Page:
Chloe explained that the process of creative isolation was a necessary step in producing the quality of music she knew she could create. “I’ve never been through anything really hard in my life. I’ve always been really social. I’ve always had people surrounding me. I was very extroverted. And I felt like I was putting on a façade sometimes. I knew I could really dig deep and find good lyrics if I removed myself from that and was just in my own head and with my thoughts. It was a crazy roller-coaster.”

Chloe did most of the writing and producing of this album in her bedroom with the help and support of her friend Reid Graham, and after a year of writing and two months of recording, she released her album, recorded at Club Shmed Studios in Missoula. In November 2017, Chloe held a release party for Glow at the Top Hat Lounge where she was finally able to unveil her creation to the world. Since then, the reception she has received from fans and producers has grown, something she called bizarre. People reach out to Chloe through email, or Instagram, or SoundCloud. She says that she loves hearing from fans, but it can at time be a shock.

“People were really receptive of it and I was not expecting that at all. I was just doing what made me happy, and if people like it, then that [would be] incredible. And so just I feel like [people’s positive reactions] made it that much sweeter. That and knowing that [Glow] relates to people on a personal level.”

She says that she has received a lot of support from the Missoula community, both her close friends and the town as a whole. “My family has been super supportive, but the music I make is not what they listen to. They will always listen to it because I am their daughter, but like it’s not The Beatles,” she laughs. “But as far as music scene in Missoula, it’s weird because there isn’t an exclusive community in the genre that I make. There is a lot of bluegrass. There is some underground punk and rock, but not a lot of people make pop. I think that people were not caught off guard—they did not expect that music to come out of Missoula. People have been super receptive. They tell me, ‘I don’t hear this from other people.’ And that is one of the reasons I chose to make this music, too, because no one else is doing it. It is not necessarily my favorite genre, but it is fun to make, and it is my niche, in this community at least.”

Chloe has seen success outside of the Missoula community as well. A producer reached out to her and she ended up writing and collaborating on a song called “Feel Like,” which was featured on many Spotify playlists. She explains that the music industry is very much so online these days, and that from “Feel Like,” people from around the world have grown to know and love Glow.  “I have had people from around the world reaching out, which is crazy, because you never expect that. I’m just in my own head. If my friends listen, that’s awesome. I’m speechless honestly at how much traction it has gotten. I would have never expected that. It’s so hard to describe, It’s just bizarre. It’s a wonderful thing. It’s the thing you dream about happening as a musician but [you never really expect it to happen].”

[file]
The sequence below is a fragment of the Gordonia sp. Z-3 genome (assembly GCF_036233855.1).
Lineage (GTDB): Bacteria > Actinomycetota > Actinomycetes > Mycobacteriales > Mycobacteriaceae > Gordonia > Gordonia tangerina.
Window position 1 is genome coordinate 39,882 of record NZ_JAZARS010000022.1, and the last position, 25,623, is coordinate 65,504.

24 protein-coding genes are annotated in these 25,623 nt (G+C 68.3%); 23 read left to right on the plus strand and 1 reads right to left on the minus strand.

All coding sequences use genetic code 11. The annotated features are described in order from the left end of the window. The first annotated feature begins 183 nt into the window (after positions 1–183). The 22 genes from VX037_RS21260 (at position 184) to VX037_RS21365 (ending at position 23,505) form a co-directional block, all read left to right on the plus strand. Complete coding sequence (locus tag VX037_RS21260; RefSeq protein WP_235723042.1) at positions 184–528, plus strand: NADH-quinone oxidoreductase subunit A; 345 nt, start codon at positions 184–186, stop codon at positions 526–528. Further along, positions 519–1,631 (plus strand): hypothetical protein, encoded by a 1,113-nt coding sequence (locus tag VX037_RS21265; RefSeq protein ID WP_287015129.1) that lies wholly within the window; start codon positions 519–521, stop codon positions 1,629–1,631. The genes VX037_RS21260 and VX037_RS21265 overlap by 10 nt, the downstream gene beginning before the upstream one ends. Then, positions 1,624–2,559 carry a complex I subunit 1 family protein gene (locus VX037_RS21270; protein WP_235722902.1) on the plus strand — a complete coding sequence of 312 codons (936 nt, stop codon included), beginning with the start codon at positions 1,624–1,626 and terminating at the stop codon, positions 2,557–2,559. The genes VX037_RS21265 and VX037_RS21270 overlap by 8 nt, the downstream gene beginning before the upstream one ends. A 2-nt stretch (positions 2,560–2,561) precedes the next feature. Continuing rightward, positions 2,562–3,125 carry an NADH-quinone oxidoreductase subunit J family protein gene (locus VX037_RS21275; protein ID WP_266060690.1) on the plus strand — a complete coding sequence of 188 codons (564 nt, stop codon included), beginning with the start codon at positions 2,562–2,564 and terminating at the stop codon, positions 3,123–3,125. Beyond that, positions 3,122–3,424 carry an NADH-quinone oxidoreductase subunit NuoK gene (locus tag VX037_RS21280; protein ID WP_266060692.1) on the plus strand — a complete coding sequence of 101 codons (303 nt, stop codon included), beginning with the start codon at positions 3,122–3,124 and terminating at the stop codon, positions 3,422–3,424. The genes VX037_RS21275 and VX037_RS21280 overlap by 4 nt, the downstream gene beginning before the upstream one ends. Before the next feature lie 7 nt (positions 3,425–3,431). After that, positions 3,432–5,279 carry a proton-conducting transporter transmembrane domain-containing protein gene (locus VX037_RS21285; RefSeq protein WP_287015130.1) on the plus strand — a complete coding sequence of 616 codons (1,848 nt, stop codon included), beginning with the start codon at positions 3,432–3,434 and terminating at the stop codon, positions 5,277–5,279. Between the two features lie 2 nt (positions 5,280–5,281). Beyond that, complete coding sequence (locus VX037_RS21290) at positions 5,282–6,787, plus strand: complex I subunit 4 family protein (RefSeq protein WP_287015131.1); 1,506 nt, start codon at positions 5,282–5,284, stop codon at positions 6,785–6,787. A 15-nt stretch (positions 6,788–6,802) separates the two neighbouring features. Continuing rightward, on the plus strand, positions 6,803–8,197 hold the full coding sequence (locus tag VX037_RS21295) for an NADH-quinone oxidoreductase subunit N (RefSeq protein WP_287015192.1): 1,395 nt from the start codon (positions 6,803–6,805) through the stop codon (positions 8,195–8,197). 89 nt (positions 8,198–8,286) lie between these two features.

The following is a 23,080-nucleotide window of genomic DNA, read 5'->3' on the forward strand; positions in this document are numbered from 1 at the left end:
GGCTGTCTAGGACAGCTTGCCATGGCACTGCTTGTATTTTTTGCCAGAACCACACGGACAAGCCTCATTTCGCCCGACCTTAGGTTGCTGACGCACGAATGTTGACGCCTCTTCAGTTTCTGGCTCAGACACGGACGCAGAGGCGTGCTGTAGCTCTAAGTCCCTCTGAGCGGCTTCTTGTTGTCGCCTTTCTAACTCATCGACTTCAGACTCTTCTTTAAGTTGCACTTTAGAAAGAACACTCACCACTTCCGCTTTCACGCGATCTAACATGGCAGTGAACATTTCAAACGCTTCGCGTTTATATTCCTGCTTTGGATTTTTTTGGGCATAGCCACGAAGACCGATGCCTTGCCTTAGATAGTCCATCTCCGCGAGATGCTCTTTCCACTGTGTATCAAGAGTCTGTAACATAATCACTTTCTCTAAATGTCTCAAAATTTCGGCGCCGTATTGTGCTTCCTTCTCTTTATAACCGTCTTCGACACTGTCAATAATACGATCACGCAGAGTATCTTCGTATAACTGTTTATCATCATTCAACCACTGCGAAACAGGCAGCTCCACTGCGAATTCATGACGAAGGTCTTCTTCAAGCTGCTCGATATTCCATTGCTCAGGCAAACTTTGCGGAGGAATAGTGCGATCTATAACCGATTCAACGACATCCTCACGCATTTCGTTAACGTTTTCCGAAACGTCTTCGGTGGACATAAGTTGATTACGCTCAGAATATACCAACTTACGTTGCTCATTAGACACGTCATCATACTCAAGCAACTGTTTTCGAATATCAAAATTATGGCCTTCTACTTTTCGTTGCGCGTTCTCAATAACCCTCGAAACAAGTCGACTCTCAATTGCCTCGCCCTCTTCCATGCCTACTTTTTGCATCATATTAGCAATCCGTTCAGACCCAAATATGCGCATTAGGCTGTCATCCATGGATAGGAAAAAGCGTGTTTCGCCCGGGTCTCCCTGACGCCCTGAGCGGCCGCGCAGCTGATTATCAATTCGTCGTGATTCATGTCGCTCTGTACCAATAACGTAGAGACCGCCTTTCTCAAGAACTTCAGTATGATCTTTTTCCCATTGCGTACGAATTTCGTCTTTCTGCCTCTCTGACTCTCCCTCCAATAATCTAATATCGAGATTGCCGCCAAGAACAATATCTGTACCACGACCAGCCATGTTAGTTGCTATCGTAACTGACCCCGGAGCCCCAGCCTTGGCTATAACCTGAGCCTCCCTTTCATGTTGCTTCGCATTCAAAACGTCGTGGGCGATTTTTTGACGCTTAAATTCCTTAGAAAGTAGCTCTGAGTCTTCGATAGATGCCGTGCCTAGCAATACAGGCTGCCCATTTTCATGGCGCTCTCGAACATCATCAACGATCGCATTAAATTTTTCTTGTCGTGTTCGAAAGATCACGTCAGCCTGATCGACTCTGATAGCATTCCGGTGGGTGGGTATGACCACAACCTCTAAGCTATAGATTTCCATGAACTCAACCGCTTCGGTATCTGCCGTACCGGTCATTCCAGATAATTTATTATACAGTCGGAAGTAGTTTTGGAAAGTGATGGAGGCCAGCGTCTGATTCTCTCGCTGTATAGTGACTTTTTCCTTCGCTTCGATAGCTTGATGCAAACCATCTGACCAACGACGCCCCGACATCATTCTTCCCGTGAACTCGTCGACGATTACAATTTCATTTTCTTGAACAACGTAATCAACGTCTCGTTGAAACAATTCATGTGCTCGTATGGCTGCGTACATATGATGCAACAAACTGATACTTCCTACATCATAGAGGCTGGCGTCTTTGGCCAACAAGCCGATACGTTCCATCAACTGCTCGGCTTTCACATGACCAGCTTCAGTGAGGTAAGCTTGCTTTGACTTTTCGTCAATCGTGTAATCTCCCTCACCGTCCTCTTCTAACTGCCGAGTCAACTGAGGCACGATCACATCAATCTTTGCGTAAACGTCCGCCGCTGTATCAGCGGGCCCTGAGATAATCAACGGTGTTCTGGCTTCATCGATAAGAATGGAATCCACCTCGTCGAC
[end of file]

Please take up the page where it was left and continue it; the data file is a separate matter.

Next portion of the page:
Growing up in Missoula, Chloe says she did not know that she was living in such a musically rich place. As a musician living and working in Missoula now, however, she says she constantly feels lucky to have the unwavering support of such a tight-knit community.

“My mom took me to concerts at the Wima,” she says, “but local music was not a thing to me. I think I was more influenced by my experiences here. I feel really lucky to have been able to put something out in this community because it is so tight knit. You are going to have people backing you that you don’t know, just because it is Missoula. You have that built in support, which is super unique. It was scary creating music in this genre—down tempo pop—because there is a lot of people who listen to that music but there is not a huge community in this town who makes it or goes to shows. I was concerned about where I would fit in. Then I decided ‘You don’t need to fit in: just do your own thing and if you don’t fit in that’s okay.’ It sounds so cliché, but I realized I don’t have to make the music [others] are making here to do me.”

Because of her schedule with school, it is hard for Chloe to find time to perform. Unlike other performers, live shows are not her favorite aspect of making music. So much so that her DJ is a friend of hers rather than a professional sound technician. “A lot of people who do this would have a sound guy [DJ], but I don’t want to deal with that. I’d rather have someone who I am comfortable with right next to me. I can just look at her and say ‘Go’ or ‘Hold up I’m gonna talk a little bit here.’ I think it would be really cool to eventually have a band.” Chloe, who also plays guitar, says that she prefers to only play guitar at unplugged shows rather than during her production shows, so she can focus on singing, but she also enjoys playing unplugged concerts at coffee shops and breweries in town with just her voice and her acoustic guitar.

“I get more nervous about laid back shows. They’re so [intimate]. People aren’t doing anything else. With acoustic shows, people are there to see you. Whereas with live shows, people are there to have fun, I’m just background music to their good night.”

Chloe says that once she graduates, she plans to pursue music full time. She explains that at some point, she knows that she might have to leave Montana to grow as an artist, but that she also believes riding the wave of internet music is a good option for her. “I will leave when I need to. But Missoula is just such a cozy town to pursue music, and I am just comfortable here and that is why I don’t want to leave. It’s home. It’s familiar.

Music to Chloe is more than a career, though. It has been a constant in her life, and something that will continue to be so until she says she burns out. “I am not spiritual or religious in any sense, but I knew that one day I am going to wake up and say, ‘I can’t keep doing this,’ and that day hasn’t come yet. So as far as I’m concerned, I need to keep [pursing music] until my heart burns out or I can’t relate to it anymore. It’s always been the one thing I’ve had—I was always [playing] sports, but I was never really good, and music was the one thing that I had in my back pocket. I don’t know. It helped me be okay with not relating to people. I don’t really open up to people like I used to, so when [my friends] listen to my music, I think they get it, I’m not great at verbalizing my words, but I can sing them!”